Two years ago Mark Vorzimmer, the Head of Security at Virgin America, received a LinkedIn affiliation request from two young Western Michigan University students, Gabriel Langley and Alexander Szalay, interested in going into the field of aviation law. Gabe and Alex were already pursuing a curriculum in aviation operations and management, and were specifically inquiring about areas falling into a cross-section of the two subjects – legal concerns related aviation operations and management.
Coincidentally, after a number of recent disruptive passenger events aboard Virgin America – one involving the lewd and lascivious behaviour of one individual causing a diversion and a real operational headache – the idea of a commercially and legally acceptable manner of preventing these types of passengers from ‘exposing’ themselves to other aircraft operator’s passengers seemed to offer an interesting challenge. This article is a collaboration of Vorzimmer, Langley and Szalay, after a series of discussions over the ensuing months proposing how this might be practically and legally accomplished.
The International Air Transport Association (IATA) reports that “[S]ome 10,854 unruly passenger incidents were reported to IATA by airlines worldwide last year. This equates to one incident every 1,205 flights, an increase from the 9,316 incidents reported in 2014 (or one incident for every 1,282 flights)”. To be clear, these figures include only those incidents reported…and within that population, only those reported to IATA by their member carriers.
But why should an airline carry individuals who have been convicted of, or conspired to commit, violent or deviant acts against or in relation to aviation? Chances are most airlines don’t even deny transport to those who have committed violent acts on their own aircraft, let alone against or aboard another operators’ aircraft. Worse, a significant number of airlines do not even deny return transport to the very same individuals who commit violent acts on their outbound flights. Why? Perceived legal liability? The lack of an internal system to recognise and prevent such returning passengers?
What about the liability associated with injuries to, and sexual assaults against, your passengers and aircrew should these violent and deviant individuals act out on your flights? What about the safety of your unaccompanied minors? Would you really want a registered sex offender seated next to your eleven-year-old daughter? And what about the operationally disruptive, costly, and potentially dangerous diversions often occasioned by these types of people?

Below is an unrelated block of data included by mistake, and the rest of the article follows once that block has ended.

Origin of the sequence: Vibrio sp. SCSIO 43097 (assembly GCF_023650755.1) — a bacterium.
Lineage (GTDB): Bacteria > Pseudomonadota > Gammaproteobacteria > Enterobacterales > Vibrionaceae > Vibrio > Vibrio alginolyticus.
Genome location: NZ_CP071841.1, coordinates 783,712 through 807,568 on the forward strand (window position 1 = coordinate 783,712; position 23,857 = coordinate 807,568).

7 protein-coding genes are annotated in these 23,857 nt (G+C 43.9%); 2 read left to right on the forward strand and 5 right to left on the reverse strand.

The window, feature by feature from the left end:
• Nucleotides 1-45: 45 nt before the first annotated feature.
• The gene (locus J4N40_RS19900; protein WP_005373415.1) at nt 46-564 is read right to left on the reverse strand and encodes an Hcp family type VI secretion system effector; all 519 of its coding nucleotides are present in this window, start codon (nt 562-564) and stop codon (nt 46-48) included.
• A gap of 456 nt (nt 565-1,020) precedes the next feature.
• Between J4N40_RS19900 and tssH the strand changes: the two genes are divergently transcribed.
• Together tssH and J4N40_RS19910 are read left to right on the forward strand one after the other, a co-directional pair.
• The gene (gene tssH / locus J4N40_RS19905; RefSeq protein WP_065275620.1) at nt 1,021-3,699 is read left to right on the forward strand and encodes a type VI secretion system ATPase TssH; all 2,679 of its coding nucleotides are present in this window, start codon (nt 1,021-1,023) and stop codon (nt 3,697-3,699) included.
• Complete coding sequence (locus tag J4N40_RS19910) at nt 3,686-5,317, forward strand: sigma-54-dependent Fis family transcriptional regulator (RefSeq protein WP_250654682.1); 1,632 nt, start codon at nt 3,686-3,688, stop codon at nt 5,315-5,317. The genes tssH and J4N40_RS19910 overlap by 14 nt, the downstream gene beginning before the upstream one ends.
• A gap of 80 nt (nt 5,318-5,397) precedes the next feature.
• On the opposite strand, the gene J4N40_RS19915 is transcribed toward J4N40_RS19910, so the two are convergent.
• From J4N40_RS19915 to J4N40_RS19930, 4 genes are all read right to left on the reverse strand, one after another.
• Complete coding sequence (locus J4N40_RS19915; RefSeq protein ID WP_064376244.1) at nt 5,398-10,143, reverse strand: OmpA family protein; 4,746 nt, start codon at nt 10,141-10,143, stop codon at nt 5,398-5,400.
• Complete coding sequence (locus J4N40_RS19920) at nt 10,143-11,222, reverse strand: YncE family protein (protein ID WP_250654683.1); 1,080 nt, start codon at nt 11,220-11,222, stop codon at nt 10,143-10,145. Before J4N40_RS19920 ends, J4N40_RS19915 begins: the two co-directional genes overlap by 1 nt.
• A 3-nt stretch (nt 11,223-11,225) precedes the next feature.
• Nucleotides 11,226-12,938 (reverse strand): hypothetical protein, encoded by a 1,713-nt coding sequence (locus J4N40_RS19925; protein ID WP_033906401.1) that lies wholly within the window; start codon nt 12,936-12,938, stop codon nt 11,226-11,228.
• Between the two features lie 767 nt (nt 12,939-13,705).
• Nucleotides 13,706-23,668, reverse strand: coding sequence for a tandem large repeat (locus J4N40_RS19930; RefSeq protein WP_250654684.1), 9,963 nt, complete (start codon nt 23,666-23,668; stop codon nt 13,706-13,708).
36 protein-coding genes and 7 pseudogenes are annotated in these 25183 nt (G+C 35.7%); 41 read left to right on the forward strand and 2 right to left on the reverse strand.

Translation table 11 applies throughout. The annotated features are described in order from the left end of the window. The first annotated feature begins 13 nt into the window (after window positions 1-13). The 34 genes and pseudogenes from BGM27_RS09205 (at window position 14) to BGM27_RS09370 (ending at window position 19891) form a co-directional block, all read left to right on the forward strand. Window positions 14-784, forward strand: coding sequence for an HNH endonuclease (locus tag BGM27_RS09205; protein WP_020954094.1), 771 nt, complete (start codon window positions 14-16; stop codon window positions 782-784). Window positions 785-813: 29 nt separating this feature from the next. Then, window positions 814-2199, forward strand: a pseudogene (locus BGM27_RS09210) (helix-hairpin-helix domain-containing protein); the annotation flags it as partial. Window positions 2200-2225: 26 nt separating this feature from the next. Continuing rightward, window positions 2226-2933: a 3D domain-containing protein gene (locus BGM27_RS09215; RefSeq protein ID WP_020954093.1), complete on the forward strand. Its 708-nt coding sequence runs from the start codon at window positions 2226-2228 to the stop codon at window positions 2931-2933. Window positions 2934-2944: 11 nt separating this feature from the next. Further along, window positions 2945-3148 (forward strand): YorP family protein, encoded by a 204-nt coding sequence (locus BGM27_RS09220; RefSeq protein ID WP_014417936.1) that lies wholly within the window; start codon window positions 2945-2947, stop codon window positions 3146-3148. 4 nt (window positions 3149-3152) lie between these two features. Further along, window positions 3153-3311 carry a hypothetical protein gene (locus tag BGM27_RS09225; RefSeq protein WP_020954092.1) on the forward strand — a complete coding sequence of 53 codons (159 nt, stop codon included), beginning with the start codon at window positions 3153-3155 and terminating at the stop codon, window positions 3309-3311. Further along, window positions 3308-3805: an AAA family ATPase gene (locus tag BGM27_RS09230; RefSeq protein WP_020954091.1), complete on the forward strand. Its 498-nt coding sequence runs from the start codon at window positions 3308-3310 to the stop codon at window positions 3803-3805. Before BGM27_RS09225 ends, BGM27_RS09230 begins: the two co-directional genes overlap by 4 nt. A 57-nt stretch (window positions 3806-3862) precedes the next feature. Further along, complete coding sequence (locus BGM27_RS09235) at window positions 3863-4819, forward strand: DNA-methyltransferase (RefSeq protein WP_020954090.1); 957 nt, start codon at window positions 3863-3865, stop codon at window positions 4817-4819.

The following are some things aircraft operators should consider in taking steps to protect their passengers, aircrew, and aircraft from violent, deviant criminals.
Contract of Carriage
Firstly, what does your Contract of Carriage (CoC) say about your airline’s right to deny transport to those who have engaged in violent, objectionable, or other criminal behaviour, and to whom does it speak? Does your CoC language speak only to those who have engaged in such acts in the past (on your airline), or does it speak prospectively to all those who have simply entered into a ‘contract’ to fly on your planes by virtue of their having purchased an airline ticket prior to flying? All CoCs should do both, and for extra measure they should speak to those who have been convicted of committing certain crimes against aviation more broadly.
No policy or process to refuse transportation to anyone would be effective without the ability to recognise when such individuals attempt to make reservations on your airline. Since 9/11, airlines have been required to collect Personally Identifying Data (PID) from passengers, such as dates of birth, and most airlines have systems in place to not only recognise when certain individuals attempt to make reservations, but to even prevent completion of the booking process, forcing such parties to make actual (as opposed to virtual) contact in order to complete the booking. Other airlines permit such individuals to complete the reservations booking process, but then subsequently send alerts to pre-identified internal personnel tasked with responding to such bookings. Some simply accept bookings, but prevent check-in as a means of forcing such individuals into a face-to-face interaction with ticketing personnel who then alert internal security. In the main, the differences between these systems are driven by the technology an airline has in place.